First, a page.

aforementioned acting talent and Henry “E.T.” Thomas who plays the pivotal role
of a neighbor, the rest of the cast is filled out with empty suits, actors so
completely unengaging and untalented that I wondered if they simply cast the
film on location at a South Carolina PTA meeting and paid everyone in picnic
The story takes some melodramatic turns and misses some easy
marks by a country mile. One of the key moments in the film occurs on and just
following September 11; Hallström gets the 9-11 day exactly right but can’t
nail that aftermath at all, saddled with scenes filled with dreadful day
players and extras. The military scenes don’t ring exactly true, but they’re
harrowing enough because we have our own details to fill in the gaps. All the
scenes involving anyone outside the four principals suffer and fall very short
In “The Best Years Of Our Lives,” every part is cast and
played to perfection, and as a result, all the scenes work and add up to much
more than the sum of their parts. The leads are mostly unglamorous types;
except for Myrna Loy who tones down her Hollywood starshine significantly, most
of the actors look like real people. The cinematography is absolutely stunning;
there is one particular shot at the end of the movie with all the principals
gathered for a wedding. The deep focus and design is breathtaking; we can see
every character in the film in that one frame and know exactly how each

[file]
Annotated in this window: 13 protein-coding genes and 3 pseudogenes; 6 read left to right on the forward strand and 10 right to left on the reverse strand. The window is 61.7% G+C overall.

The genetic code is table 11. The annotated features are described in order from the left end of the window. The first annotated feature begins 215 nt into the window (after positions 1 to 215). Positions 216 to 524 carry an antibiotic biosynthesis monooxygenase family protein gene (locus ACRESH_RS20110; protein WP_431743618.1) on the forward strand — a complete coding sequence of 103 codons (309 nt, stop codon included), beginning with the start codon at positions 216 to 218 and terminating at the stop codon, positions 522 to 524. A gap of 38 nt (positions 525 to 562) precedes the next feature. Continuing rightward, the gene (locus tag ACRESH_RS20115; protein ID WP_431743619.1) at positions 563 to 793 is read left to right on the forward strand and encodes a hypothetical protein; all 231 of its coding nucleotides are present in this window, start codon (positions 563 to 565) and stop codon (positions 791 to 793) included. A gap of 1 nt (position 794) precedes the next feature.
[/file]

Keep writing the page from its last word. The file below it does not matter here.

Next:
character is feeling in that moment without a line of dialogue. The just plain
wonderful Hoagy Carmichael plays charismatic pianist and barkeep Butch, Cathy
O’Donnell inhabits the role of Wilma and touches greatness, and the always
impeccable Myrna Loy plays Milly, another version of the perfect film wife, her
stock in trade, this one her most compelling and real.
Much as I loathe predictability in all things,
this one’s not exactly hinging on the flip of a coin. Obviously, “The Best Years Of Our Lives” reigns supreme in the
genre; not a single moment rings false, you’ll find not one gratuitous beat,
nor wasted frame in the 172 minutes running time even sixty-four years after
its release. The emotions still ring pure and true and universal, and I
challenge anyone to watch it dry-eyed and unmoved.
That said, there are worse films you could find at any
multiplex any day than “Dear John.” I found it manipulative, but you might not.
Catching the always-watchable Richard Jenkins’ touching performance might just
be worth a DVD rental, and Amanda Seyfried and Channing Tatum light up the
silver screen pretty darned well.